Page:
So I remain silent. I am not the only one. Silence has slithered into our lives. It is a silence that eats at us. This silence circulates through the pores of our skin. A beating happens; we swallow it. A murder; we swallow it. Another and another and another. The news, social media, is endless with violence, racial and otherwise. Years go by. Decades. Centuries. We swallow it until we are bloated. Nothing is as filling as hate. Hate is like the overly processed cake snacks we devour by the dozens. Hate, we binge on it. Week after week, month after month, year after year. And one day we wake up and all that we’ve swallowed, all that we’ve squashed down, begins to tighten the muscles in our face, begins to tighten our shoulders and neck. Our voice is tight, too, like the expressionless line of our lips. And then, a crack forms. And then it doesn’t take long. Hate will seethe out. And this hate will want nothing more than to hurt, to maim, to sever. We will think, in terms of race and hate, we haven’t come far from the riots that raged Harlem those many decades ago, those riots that made James Baldwin contemplate whether the relationship between whites and blacks in our country was like gangrene or amputation, whether it was better to deteriorate away slowly or be completely severed, whether as the speaker in Tim Seibles’ satirical poem “Welcome Home” was right to ship whites onto a planet of their own. And though the poem is a satire, we realize our hate has reached satirical proportions, that our country is one big satire. Satire is the world we live in.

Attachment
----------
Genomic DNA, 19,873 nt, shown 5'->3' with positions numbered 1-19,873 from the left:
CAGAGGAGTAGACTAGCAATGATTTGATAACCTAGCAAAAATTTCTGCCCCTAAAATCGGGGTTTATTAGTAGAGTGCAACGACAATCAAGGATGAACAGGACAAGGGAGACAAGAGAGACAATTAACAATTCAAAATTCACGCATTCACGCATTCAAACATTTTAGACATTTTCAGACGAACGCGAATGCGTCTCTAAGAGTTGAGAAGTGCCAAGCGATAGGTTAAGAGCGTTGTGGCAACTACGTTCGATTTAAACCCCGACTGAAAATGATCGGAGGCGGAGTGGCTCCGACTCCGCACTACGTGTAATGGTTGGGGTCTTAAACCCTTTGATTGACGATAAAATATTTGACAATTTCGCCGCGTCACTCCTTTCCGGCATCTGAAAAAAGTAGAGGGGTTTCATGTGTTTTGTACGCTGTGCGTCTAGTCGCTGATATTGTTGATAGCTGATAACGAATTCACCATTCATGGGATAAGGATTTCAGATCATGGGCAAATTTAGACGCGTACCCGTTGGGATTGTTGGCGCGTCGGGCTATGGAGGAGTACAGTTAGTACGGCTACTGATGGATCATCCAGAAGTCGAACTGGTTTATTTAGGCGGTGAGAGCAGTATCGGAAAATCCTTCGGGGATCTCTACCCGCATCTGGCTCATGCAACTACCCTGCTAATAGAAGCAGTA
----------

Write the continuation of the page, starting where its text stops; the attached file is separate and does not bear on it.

Here we are.


That goddamn soap box.

Please plug your ears.

What do I have to say about anything anyways?

Me in this ivory tower of academia.

Me, who is neither black nor white, but yellow.

Like the fat of chicken,

like a dandelion in full bloom,

like the jaundice this country suffers from.